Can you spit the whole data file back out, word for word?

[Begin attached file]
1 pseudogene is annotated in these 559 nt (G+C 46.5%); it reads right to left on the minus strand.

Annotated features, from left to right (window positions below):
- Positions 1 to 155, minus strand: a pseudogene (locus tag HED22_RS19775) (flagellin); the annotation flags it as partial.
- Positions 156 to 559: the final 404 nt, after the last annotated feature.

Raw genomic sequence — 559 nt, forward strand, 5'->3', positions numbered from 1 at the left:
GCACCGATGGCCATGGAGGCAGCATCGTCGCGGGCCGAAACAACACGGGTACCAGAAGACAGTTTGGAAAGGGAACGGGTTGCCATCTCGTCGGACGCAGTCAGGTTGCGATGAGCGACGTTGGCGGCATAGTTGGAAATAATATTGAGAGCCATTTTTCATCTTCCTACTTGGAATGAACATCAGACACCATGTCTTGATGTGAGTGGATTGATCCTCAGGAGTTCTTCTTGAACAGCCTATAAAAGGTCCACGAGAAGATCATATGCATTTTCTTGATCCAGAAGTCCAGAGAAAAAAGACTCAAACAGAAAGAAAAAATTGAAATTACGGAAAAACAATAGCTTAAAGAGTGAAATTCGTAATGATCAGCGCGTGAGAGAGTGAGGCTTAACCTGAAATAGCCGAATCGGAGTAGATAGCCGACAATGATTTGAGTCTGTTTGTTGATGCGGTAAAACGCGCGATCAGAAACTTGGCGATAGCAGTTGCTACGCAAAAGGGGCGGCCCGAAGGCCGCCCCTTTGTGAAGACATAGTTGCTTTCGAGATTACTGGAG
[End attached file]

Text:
1 pseudogene is annotated in these 559 nt (G+C 46.5%); it reads right to left on the minus strand.

Annotated features, from left to right (window positions below):
- Positions 1 to 155, minus strand: a pseudogene (locus tag HED22_RS19775) (flagellin); the annotation flags it as partial.
- Positions 156 to 559: the final 404 nt, after the last annotated feature.

Raw genomic sequence — 559 nt, forward strand, 5'->3', positions numbered from 1 at the left:
GCACCGATGGCCATGGAGGCAGCATCGTCGCGGGCCGAAACAACACGGGTACCAGAAGACAGTTTGGAAAGGGAACGGGTTGCCATCTCGTCGGACGCAGTCAGGTTGCGATGAGCGACGTTGGCGGCATAGTTGGAAATAATATTGAGAGCCATTTTTCATCTTCCTACTTGGAATGAACATCAGACACCATGTCTTGATGTGAGTGGATTGATCCTCAGGAGTTCTTCTTGAACAGCCTATAAAAGGTCCACGAGAAGATCATATGCATTTTCTTGATCCAGAAGTCCAGAGAAAAAAGACTCAAACAGAAAGAAAAAATTGAAATTACGGAAAAACAATAGCTTAAAGAGTGAAATTCGTAATGATCAGCGCGTGAGAGAGTGAGGCTTAACCTGAAATAGCCGAATCGGAGTAGATAGCCGACAATGATTTGAGTCTGTTTGTTGATGCGGTAAAACGCGCGATCAGAAACTTGGCGATAGCAGTTGCTACGCAAAAGGGGCGGCCCGAAGGCCGCCCCTTTGTGAAGACATAGTTGCTTTCGAGATTACTGGAG